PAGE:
- Mentoring programs have long valued academic-related goals for their services, where many target academic enrichment or emphasize college access and educational attainment as outcomes.
- To understand this connection better, I co-authored a report that examines research addressing the potential influence of mentoring for youth on their educational attitudes, beliefs, and behaviors (or EABBs).
- In this blog, I highlight some of the conclusions from this report and share practice recommendations that focus on actions that mentors or program staff could take to support development of positive EABBs, including supporting growth mindsets, persistence skills, and more.
Can volunteer mentors really help improve students’ engagement, attitudes, and behavior about school? To help mentoring programs and mentors understand the answer to this question, I recently co-authored a review, called Mentoring for Enhancing Educational Attitudes, Beliefs, and Behaviors (see the full report for additional findings and recommendations) for the National Mentoring Resource Center. I am revisiting this review for National Mentoring Month.
School-based mentoring programs match adult volunteers with K-12 students so that students have access to another supportive adult in their life. The rationale is that positive youth-adult relationships (e.g., relationships students develop with teachers, coaches etc.) are important for helping youth be successful in school. So, mentoring programs that match students with volunteer will have the same effect, right?
In this review, we found that mentoring programs that use volunteers and match them with students tended to help students feel more connected in school, increased their engagement, and promoted positive attitudes about school.
However, we also found that, on average, these positive effects tended to be small and variable (some students had better outcomes with a mentor compared to others).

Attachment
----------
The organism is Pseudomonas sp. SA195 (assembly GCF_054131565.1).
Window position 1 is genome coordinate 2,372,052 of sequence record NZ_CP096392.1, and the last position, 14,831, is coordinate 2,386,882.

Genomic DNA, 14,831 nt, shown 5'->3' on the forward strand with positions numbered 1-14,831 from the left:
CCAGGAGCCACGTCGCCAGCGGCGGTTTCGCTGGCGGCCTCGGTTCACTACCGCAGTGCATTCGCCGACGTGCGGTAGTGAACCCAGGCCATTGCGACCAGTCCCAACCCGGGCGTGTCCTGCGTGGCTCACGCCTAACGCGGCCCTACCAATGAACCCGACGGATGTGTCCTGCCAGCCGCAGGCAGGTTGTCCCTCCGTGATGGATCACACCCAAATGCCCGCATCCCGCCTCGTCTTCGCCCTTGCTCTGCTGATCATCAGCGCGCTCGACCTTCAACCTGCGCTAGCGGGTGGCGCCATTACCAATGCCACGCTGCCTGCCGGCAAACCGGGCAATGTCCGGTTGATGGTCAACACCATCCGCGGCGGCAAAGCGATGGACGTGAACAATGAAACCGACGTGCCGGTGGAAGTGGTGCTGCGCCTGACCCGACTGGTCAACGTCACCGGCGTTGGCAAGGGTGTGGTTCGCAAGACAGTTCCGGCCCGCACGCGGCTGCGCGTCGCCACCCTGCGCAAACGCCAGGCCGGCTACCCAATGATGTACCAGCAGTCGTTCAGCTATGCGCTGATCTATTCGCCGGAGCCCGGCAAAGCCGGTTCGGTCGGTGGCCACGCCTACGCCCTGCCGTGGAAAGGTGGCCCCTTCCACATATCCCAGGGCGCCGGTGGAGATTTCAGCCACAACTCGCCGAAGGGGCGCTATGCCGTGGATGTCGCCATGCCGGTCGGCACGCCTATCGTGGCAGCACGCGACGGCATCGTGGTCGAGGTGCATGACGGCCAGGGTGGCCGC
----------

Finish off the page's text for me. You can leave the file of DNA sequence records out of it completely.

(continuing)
Although we do not know all the reasons that explain the variability, we did find that some studies suggested that the school and community environment might influence the effectiveness of mentors. For example, historically marginalized youth who experience racism and discrimination in school might benefit from mentors who acknowledge the reality of their experience in school.
Implications for Practice
My colleague Michael Garringer, Director of Research and Evaluation for MENTOR, provided implications for mentors and mentoring programs to promote positive EABBs in mentees. Based on the review, he concluded that programs should consider the following principles:
- Make sure you understand the root causes of negative EABBs – There are lots of reasons why youth might have difficulty engaging in school and mentors may be able to address only some of these. In some cases, mentors and mentoring programs may need to address systemic factors contributing to negative EABBs.
- Recruit (or train) the right mentors to address EABBs – Training is needed to teach mentors how to best respond to, and address, the various reasons youth might be more or less engaged in school.
- Consider mentoring models that emphasize youth voice and engagement – Youth participating in mentoring often know more than we (adults) give them credit. Asking youth directly may be one successful approach.
- Draw from evidence-based intervention when possible – There are some formal mentoring curricula shown to promote student success in school. Some mentoring programs may wish to integrate these into their current services.
- Train mentors on goal-setting strategies and the art of giving back – Mentors and mentees who jointly set goals and track progress toward those goals is one specific skill that tends to be associated with greater improvement in student engagement; mentoring programs may wish to emphasize these skills in program-provided training.
- Reinforce positive EABBs through parental engagement – Parent and families are another important support mentors can use to understand and facilitate student engagement in school.
For links to relevant resources and training for these take-home points, please visit the full report available online.
To access the resource, please click here.